BRabbit27 BRabbit27 -4 years ago 103
C++ Question

Nanoflann radius search

I have a doubt regarding the parameter

search_radius
in nanoflann's
radiusSearch
function. My code is this:

#include <iostream>
#include <vector>
#include <map>

#include "nanoflann.hpp"
#include "Eigen/Dense"

int main()
{
Eigen::MatrixXf mat(7, 2);
mat(0,0) = 0.0; mat(0,1) = 0.0;
mat(1,0) = 0.1; mat(1,1) = 0.0;
mat(2,0) = -0.1; mat(2,1) = 0.0;
mat(3,0) = 0.2; mat(3,1) = 0.0;
mat(4,0) = -0.2; mat(4,1) = 0.0;
mat(5,0) = 0.5; mat(5,1) = 0.0;
mat(6,0) = -0.5; mat(6,1) = 0.0;

std::vector<float> query_pt(2);
query_pt[0] = 0.0;
query_pt[1] = 0.0;

typedef nanoflann::KDTreeEigenMatrixAdaptor<Eigen::MatrixXf> KDTree;

KDTree index(2, mat, 10);
index.index->buildIndex();

{ // Find nearest neighbors in radius
const float search_radius = 0.1f;
std::vector<std::pair<size_t, float> > matches;

nanoflann::SearchParams params;

const size_t nMatches = index.index->radiusSearch(&query_pt[0], search_radius, matches, params);

std::cout << "RadiusSearch(): radius = " << search_radius << " -> "
<< nMatches << " matches" << std::endl;
for(size_t i = 0; i < nMatches; i++)
std::cout << "Idx[" << i << "] = " << matches[i].first
<< " dist[" << i << "] = " << matches[i].second << std::endl;
std::cout << std::endl;
}
}


What I want is to have the points within a radius of 0.1, so, what I expected was the first three elements in the matrix but to my surprise it returned the first 5 elements. Checking the distances return it seems to me that it is not the actual distance but the distance-squared (right?) so I squared the radius to get what I expected but unfortunately it returns only the first point.

So I increased a little bit the radius from 0.1^2 = 0.01 to 0.02 and finally got the points I wanted.

Now, the question is, shouldn't the points laying on the perimeter of the neighborhood be included? Where can I change this condition in nanoflann?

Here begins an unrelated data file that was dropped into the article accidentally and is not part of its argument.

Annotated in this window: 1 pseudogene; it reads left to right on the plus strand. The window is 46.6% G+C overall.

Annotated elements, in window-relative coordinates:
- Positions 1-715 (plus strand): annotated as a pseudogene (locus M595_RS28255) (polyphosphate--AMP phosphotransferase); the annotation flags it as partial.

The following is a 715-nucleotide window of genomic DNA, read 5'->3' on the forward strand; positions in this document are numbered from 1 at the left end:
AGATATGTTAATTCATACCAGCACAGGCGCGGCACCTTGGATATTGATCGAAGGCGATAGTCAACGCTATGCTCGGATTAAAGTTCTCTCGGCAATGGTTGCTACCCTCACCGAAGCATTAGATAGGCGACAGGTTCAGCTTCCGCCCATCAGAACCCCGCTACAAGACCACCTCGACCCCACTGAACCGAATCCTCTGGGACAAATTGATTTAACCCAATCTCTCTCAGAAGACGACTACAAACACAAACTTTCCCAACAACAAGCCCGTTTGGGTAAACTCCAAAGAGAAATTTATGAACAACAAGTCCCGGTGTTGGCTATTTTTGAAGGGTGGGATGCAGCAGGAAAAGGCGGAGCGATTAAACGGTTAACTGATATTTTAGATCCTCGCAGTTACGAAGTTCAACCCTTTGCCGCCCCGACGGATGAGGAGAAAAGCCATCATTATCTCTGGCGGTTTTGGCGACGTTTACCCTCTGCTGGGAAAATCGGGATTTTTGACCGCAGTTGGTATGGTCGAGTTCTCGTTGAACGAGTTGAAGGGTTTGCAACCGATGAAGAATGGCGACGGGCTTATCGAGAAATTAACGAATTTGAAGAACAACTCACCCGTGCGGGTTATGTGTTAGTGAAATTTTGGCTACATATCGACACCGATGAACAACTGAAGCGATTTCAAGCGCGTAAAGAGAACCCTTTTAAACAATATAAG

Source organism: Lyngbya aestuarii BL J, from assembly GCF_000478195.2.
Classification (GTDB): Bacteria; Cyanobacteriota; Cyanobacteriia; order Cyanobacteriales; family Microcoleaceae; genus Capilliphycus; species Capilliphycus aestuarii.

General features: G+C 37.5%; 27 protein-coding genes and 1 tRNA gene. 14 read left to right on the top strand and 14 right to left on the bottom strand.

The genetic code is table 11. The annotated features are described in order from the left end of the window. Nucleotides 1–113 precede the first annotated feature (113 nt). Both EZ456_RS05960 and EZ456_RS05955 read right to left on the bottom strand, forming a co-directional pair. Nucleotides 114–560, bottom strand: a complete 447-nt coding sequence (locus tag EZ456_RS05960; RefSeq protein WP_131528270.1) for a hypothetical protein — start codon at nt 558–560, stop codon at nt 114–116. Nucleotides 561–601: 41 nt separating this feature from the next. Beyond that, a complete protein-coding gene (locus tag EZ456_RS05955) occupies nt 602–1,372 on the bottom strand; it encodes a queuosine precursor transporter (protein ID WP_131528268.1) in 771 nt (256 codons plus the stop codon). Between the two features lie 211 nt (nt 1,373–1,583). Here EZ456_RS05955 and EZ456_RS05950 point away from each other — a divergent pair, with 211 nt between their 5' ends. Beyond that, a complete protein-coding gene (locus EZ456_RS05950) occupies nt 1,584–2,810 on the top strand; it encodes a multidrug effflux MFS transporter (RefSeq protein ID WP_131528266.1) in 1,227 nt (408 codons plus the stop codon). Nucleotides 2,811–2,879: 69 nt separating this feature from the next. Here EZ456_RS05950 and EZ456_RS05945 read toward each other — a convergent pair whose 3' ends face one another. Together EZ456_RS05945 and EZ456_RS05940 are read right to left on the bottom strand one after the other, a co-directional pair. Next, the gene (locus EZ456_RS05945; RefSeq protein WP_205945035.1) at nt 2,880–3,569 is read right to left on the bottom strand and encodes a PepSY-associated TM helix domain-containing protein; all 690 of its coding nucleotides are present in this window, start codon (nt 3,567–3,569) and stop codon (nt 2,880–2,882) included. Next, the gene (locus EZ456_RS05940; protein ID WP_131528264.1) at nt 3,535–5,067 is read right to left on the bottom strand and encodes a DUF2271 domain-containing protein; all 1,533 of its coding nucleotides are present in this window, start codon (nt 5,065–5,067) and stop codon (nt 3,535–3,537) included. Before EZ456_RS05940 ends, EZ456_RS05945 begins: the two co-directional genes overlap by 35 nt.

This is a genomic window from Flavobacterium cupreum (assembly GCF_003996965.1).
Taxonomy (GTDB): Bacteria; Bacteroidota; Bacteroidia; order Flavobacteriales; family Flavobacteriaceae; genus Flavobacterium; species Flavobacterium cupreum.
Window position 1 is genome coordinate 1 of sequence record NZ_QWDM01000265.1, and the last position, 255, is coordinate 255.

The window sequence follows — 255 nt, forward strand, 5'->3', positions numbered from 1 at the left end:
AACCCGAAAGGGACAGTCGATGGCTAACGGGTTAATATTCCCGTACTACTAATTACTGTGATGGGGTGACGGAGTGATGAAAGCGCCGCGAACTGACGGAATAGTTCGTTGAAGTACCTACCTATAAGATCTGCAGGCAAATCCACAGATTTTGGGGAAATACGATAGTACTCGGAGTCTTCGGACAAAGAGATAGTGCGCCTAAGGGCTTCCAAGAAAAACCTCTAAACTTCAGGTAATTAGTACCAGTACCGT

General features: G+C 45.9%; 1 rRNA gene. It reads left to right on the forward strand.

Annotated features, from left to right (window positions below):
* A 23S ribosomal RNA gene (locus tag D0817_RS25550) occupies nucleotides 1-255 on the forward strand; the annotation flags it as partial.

Answer Source

The full definition of KDTreeEigenMatrixAdaptor starts like this:

template <class MatrixType, int DIM = -1,
          class Distance = nanoflann::metric_L2,
          typename IndexType = size_t>
struct KDTreeEigenMatrixAdaptor
{
//...

So, yes: the default metric is the squared Euclidean distance, the L2_Adaptor struct, and documented as follows:

Squared Euclidean distance functor (generic version, optimized for high-dimensionality data sets).

As for the second issue, there are two aspects. First one is that you should not rely on equality when it comes to floating point numbers (obligatory reference: David Goldberg, What every computer scientist should know about floating-point arithmetic, ACM Computing Surveys, 1991).

Second is that in principle, you are right. nanoflann is based on FLANN, in which's source code you may find the implementation of CountRadiusResultSet class, used by the radiusSearch search method. Its key method has the following implementation:

void addPoint(DistanceType dist, size_t index)
{
    if (dist<radius) {
        count++;
    }
}

Whereas it seems that a common definition of this problem involves "less than or equal", as for example in the following reference (Matthew T. Dickerson, David Eppstein, Algorithms for Proximity Problems in Higher Dimensions, Computational Geometry, 1996):

Problem 1. (Fixed-Radius Near-Neighbors Search) Given a finite set S of n distinct points in Rd and a distance

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